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[p. 21]

Two months later, in April, 1837, the act1 establishing the Board of Education was signed by Governor Edward Everett, and now Horace Mann comes into the story of the movement, for he was appointed secretary for the board. This appointment was unexpected to him and to others, for Mr. Brooks and others who knew and appreciated what James G. Carter had been doing for fourteen years, advocated his appointment. It is thought that Edmund Dwight, of whom we shall hear more presently, was responsible for Mann's appointment. There has never been any question that whoever it was that secured the appointment of Horace Mann to this important office, it was wise, discreet, and a tribute to someone's knowledge of men, for later events showed that Mann was emphatically the one for the place.

Until the date of Mann's appointment he had had nothing to do with the cause to which he gave so much, and on which his fame rests, except some experience as a tutor and one term as school committee man in Dedham. He was a lawyer in active practice. He had recently completed printing a revision of the statutes of Massachusetts and was serving a second term as president of the Senate when the act was passed establishing the Board of Education. What he did, what he endured, what attacks he had to meet, what financial sacrifices he made, all are matters of record, and his fame is secure.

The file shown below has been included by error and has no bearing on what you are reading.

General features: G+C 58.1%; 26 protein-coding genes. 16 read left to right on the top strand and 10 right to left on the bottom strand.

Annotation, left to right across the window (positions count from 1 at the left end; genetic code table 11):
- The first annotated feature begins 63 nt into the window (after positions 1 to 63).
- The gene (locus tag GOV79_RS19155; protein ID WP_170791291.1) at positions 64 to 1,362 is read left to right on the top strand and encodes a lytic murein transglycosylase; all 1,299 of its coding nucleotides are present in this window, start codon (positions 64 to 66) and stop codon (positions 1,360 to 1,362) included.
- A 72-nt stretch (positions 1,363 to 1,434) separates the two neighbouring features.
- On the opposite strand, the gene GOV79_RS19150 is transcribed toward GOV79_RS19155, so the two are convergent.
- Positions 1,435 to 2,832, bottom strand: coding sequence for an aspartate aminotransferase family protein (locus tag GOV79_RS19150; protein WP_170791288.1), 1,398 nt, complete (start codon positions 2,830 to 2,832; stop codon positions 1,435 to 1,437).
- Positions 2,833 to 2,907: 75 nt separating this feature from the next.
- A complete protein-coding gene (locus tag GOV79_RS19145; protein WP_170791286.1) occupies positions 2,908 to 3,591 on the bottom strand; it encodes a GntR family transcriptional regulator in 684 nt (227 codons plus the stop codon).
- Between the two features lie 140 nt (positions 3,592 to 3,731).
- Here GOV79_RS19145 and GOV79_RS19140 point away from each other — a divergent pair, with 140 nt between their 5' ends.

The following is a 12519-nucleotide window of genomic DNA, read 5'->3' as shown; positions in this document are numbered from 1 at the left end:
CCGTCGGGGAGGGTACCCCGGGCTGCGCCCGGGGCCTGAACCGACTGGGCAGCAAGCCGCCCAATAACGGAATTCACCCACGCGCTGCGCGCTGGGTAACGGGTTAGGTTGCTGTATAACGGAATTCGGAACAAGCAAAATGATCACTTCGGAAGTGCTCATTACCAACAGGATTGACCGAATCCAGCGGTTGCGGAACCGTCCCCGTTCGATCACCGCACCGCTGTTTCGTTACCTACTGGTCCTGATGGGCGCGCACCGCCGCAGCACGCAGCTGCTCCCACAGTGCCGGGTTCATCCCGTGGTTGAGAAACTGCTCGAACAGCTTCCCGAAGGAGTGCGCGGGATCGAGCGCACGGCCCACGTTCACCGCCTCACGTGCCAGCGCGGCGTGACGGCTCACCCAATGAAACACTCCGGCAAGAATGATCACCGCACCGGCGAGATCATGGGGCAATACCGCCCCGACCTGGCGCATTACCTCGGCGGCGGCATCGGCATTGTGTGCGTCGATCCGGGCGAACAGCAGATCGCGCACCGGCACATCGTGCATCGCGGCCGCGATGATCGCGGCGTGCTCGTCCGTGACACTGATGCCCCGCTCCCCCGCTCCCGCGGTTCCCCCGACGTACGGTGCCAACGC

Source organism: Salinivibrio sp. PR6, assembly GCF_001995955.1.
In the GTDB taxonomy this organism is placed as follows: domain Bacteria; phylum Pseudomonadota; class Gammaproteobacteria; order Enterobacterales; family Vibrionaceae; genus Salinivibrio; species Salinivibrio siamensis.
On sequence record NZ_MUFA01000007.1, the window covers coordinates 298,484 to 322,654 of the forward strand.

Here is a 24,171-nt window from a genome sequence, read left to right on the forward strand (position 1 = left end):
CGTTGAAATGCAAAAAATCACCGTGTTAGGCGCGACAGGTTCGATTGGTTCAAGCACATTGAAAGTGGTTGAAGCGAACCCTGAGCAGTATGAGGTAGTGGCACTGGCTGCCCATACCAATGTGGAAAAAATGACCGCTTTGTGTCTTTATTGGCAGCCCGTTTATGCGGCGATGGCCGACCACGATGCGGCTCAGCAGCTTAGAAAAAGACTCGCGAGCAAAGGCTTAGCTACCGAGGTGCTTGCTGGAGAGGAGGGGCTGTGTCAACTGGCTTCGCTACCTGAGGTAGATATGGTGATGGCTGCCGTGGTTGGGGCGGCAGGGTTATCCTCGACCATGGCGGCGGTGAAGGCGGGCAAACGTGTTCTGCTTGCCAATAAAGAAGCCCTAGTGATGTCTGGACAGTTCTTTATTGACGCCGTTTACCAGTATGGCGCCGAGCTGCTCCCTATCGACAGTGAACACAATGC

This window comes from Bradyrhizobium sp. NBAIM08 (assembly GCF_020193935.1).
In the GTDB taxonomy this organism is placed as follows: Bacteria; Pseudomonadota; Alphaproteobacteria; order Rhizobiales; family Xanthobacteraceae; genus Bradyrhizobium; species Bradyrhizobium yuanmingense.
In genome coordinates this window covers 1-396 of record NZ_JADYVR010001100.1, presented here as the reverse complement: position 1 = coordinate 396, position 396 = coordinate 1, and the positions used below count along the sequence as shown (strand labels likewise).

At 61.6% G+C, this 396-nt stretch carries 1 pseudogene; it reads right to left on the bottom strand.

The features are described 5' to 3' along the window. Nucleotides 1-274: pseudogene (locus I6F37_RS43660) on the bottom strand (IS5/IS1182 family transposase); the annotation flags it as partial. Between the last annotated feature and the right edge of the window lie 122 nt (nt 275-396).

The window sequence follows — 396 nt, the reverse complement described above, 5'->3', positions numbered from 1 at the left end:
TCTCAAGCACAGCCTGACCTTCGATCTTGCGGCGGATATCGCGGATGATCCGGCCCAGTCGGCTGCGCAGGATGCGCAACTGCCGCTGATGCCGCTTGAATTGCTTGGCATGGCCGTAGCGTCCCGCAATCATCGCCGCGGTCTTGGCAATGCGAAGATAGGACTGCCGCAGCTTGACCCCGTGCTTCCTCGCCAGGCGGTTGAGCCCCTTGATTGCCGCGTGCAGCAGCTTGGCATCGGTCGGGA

Brooks says that he thought that now it was time for him to return to his professional duties, as that for which he had labored had been accomplished when the board was created. But Mann urged him to keep on with his lecturing until normal schools were secured. Brooks replied that they were secured, now that the board had been established. Brooks, however, did continue, for the movement had acquired such great momentum that he was needed to guide it by explaining just what was needed.

1 Acts of 1837, Chap. 241. An Act relating to Common Schools. The secretary shall diffuse information of educational methods ‘to the end that all children in this Commonwealth, who depend upon common schools for instruction, may have the best education which those schools can be made to impart.’

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